United States District Court, D. Hawaii
OVERRULING OBJECTIONS IN PART, AND ADOPTING AS MODIFIED
FINDINGS AND RECOMMENDATION TO GRANT IN PART AND DENY IN PART
DEFENDANT MATSON TERMINALS, INC.'S MOTION FOR APPROVAL OF
FLSA SETTLEMENT AND DISMISSAL OF CLAIMS WITH PREJUDICE, ECF
Michael Seabright Chief United States District Judge.
the court are Plaintiff Alden Kaiaokamalie's
(“Kaiaokamalie”) Objections, filed pursuant to 28
U.S.C. § 636(b)(1) and Local Rule 72.4, to a June 20,
2016 Findings and Recommendation of Magistrate Judge Richard
Puglisi to Grant in Part and Deny in Part Defendant Matson
Terminals, Inc.'s Motion for Approval of FLSA Settlement
and Dismissal of Claims with Prejudice (“Findings and
Recommendation”). ECF No. 90. The twenty-three other
Plaintiffs (“Non-objecting Plaintiffs”), as well
as Defendant Matson Terminals, Inc. (“Matson”),
do not object -- they ask the court to overrule
Kaiaokamalie's Objections and adopt the Findings and
Recommendation. ECF Nos. 94, 96 & 103. Based on the
following, the court OVERRULES the Objections in part and
ADOPTS the Findings and Recommendation as modified.
Kaiaokamalie, Christian Aarona, Darren Chu, Hensley Enos,
Jesse Brown, Joseph C. Ulii, Joshua Smith, Melvin Luke, Nate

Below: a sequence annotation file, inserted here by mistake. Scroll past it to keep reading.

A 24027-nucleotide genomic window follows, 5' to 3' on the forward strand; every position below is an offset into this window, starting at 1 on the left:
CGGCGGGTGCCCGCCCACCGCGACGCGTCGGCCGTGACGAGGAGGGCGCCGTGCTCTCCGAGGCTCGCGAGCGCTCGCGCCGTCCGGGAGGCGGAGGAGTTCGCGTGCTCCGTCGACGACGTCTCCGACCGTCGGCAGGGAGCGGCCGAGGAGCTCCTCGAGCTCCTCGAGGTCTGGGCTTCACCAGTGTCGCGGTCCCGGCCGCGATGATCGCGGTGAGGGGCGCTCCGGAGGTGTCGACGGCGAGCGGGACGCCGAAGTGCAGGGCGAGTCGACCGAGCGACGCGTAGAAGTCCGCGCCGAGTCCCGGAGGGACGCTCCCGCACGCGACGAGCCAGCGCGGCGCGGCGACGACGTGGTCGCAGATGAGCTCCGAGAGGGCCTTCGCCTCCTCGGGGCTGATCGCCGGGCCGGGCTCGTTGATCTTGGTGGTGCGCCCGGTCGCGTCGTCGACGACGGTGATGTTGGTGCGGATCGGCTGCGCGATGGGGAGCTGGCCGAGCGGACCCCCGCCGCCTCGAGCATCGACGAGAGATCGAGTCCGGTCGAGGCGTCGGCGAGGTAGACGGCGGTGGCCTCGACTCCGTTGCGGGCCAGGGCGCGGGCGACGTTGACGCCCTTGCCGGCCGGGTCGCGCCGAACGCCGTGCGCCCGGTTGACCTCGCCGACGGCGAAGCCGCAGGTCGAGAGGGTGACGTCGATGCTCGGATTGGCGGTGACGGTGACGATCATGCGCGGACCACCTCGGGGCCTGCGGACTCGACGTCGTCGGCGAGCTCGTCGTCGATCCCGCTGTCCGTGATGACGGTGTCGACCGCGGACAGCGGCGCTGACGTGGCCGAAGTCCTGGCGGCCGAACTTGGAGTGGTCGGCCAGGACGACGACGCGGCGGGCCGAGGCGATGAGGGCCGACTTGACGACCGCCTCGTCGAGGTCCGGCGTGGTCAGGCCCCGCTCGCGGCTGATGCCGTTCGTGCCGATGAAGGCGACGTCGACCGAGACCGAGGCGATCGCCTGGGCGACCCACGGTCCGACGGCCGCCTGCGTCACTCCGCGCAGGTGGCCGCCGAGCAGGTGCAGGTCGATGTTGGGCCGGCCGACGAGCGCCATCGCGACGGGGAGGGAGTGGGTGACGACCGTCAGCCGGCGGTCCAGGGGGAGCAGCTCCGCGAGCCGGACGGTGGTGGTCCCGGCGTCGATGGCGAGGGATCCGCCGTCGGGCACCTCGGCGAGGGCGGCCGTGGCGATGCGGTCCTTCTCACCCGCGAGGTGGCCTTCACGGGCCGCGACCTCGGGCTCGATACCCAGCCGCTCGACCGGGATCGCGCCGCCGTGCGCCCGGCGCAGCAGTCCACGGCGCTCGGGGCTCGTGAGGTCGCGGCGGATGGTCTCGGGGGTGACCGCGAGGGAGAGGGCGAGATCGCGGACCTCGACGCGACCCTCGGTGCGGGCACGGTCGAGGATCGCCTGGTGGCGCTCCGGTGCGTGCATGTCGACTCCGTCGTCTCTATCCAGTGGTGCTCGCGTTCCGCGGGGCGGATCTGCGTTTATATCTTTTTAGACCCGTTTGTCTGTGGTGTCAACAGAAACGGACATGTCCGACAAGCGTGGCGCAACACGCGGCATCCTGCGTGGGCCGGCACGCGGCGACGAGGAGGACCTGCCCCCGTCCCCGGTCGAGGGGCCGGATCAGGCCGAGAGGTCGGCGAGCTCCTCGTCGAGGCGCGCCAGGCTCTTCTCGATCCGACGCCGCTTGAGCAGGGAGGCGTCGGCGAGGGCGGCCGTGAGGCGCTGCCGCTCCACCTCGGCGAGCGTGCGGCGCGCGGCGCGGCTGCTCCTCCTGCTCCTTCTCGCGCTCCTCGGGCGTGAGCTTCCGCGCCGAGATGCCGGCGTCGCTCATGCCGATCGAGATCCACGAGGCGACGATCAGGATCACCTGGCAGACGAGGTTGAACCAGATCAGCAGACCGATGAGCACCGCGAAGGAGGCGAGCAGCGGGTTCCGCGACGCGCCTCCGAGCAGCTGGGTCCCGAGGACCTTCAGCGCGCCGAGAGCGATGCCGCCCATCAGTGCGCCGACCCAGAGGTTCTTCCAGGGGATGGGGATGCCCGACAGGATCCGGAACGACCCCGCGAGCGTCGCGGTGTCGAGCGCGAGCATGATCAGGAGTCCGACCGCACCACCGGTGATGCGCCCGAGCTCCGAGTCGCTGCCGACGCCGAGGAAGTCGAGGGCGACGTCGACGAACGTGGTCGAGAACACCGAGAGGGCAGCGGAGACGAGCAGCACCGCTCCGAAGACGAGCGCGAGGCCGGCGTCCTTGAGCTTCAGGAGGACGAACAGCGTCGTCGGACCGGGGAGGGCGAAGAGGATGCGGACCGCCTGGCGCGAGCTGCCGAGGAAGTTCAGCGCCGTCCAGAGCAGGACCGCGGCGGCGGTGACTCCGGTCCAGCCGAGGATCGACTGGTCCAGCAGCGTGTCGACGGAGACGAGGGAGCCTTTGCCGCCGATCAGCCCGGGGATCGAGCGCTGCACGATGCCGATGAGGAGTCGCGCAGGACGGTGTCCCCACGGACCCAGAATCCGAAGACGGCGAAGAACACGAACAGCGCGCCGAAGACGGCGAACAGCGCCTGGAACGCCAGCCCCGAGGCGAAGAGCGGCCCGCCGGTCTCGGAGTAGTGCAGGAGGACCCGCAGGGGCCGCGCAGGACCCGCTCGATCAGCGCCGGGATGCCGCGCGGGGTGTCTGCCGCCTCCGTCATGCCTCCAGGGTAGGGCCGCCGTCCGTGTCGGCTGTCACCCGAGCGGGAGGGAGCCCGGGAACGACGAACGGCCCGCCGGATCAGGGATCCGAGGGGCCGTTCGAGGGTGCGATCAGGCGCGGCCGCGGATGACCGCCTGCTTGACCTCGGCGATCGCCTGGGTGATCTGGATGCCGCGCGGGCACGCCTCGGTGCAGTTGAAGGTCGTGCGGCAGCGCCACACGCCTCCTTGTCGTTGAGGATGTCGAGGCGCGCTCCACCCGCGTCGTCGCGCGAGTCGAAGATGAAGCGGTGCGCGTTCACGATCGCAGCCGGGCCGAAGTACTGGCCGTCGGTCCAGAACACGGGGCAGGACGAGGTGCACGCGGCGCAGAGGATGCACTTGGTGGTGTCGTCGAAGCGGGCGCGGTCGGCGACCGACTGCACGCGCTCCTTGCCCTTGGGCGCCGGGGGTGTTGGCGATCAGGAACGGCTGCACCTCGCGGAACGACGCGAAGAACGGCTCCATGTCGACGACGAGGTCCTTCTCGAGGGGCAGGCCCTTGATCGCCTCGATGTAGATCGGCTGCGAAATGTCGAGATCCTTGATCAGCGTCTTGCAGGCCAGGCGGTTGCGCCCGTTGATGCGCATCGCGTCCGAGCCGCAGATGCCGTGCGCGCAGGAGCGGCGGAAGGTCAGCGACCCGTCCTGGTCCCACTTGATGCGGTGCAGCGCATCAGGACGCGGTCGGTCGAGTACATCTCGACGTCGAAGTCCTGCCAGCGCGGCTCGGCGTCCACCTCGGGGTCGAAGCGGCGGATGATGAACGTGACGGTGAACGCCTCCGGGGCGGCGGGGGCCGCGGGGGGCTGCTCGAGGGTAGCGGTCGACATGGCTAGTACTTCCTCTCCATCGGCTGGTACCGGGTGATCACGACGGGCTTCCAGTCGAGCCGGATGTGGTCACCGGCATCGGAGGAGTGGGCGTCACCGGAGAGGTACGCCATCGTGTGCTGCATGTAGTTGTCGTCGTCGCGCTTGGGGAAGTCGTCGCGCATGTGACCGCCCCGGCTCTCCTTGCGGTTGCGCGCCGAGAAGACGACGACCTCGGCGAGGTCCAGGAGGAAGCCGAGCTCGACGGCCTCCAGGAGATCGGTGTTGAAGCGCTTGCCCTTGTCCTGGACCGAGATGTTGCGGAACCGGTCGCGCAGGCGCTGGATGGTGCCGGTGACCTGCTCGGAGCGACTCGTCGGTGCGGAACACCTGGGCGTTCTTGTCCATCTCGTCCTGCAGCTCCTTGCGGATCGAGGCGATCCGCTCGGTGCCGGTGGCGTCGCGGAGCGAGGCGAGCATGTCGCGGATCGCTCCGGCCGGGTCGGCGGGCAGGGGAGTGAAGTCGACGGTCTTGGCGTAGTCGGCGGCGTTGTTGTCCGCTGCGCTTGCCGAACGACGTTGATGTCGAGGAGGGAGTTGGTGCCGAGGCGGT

Jackson, Phillip Pavao, Jr., Scott Kaeo, Arthur Smith,
Barrett Gueco, Derwin Gealon, George Calventas, Keahilele
Meyers, Matthew Murphy, Walter Harada, Wilsam Keanaaina,
Carlton Kenui, Matthew Bright, Peter Kaapuni, Ia Saipaia, and
Lawrence Dalija (collectively, “Plaintiffs”)
filed this action on July 30, 2013. ECF No. 1. Count One of
the Fourth Amended Complaint alleges that Matson violated the
Fair Labor Standards Act (“FLSA”), 29 U.S.C.
§ 201 et seq., by failing to pay Plaintiffs “the
regular salary and overtime pay owed to them as non-salaried,
non-exempt employees.” Fourth Am. Compl. ¶ 46, ECF
No. 26. Among other relief, Plaintiffs sought “three
years of regular and overtime pay for their uncompensated
labor[.]” Id. ¶ 47. Counts Two, Three and
Four concern only Kaiaokamalie; they allege that Matson
retaliated against him in violation of Hawaii Revised
Statutes § 378-63, and committed negligent and
intentional infliction of emotional distress. Id.
¶¶ 48-67. Count Five concerns Plaintiff Luke,
alleging a claim for breach of contract. Id.
extensive discovery, the parties participated in a two-day
mediation conducted by former State of Hawaii Circuit Judge
Riki May Amano on August 24 and 25, 2015. See E.
Zorc Decl. (Mar. 22, 2016) ¶ 3, ECF No. 63-2 at PageID
431. At the conclusion of the mediation, the parties reached
an agreement to settle all issues in the litigation, with the
terms of the agreement set forth in an August 2015
“Term Sheet” that was signed by all Plaintiffs
(including Kaiaokamalie) and by counsel for both sides. ECF
No. 96-3; see also E. Zorc Decl. (Oct. 27, 2016)
¶ 3, ECF No. 96-1.
Findings and Recommendation correctly summarizes:
The Term Sheet provides that, in exchange for releasing all